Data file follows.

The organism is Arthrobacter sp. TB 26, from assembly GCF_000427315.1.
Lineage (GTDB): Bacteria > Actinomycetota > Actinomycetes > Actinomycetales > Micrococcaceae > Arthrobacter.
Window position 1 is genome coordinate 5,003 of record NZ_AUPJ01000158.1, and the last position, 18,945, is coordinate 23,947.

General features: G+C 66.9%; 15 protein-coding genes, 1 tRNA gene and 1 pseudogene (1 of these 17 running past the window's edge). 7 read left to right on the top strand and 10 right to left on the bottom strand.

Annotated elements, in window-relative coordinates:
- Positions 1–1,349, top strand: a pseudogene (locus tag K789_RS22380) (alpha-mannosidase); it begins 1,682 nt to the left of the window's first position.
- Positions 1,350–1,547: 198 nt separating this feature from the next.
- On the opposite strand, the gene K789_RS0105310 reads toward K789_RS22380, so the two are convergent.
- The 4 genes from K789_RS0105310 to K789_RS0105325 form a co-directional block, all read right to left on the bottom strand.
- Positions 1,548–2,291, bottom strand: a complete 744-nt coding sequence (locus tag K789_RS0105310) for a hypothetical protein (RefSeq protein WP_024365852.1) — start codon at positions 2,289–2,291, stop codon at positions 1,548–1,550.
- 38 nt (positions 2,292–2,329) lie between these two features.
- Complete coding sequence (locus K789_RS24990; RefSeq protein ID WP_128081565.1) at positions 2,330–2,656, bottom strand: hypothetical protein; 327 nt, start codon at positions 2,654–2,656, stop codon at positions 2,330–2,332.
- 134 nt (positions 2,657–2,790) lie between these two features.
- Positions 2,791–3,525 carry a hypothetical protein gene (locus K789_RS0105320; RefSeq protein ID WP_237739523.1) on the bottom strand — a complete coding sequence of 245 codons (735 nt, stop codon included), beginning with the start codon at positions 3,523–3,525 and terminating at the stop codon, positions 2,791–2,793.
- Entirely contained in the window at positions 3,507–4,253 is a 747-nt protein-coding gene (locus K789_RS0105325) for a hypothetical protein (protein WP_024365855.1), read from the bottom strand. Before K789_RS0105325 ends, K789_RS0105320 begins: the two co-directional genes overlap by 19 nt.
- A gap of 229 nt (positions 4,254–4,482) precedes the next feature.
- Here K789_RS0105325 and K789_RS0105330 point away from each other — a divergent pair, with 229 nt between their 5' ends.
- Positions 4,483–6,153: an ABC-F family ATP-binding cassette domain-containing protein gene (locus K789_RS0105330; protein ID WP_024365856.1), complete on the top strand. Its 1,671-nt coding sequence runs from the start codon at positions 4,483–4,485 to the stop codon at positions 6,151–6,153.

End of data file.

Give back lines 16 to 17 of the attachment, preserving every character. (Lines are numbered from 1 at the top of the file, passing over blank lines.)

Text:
- A gap of 229 nt (positions 4,254–4,482) precedes the next feature.
- Here K789_RS0105325 and K789_RS0105330 point away from each other — a divergent pair, with 229 nt between their 5' ends.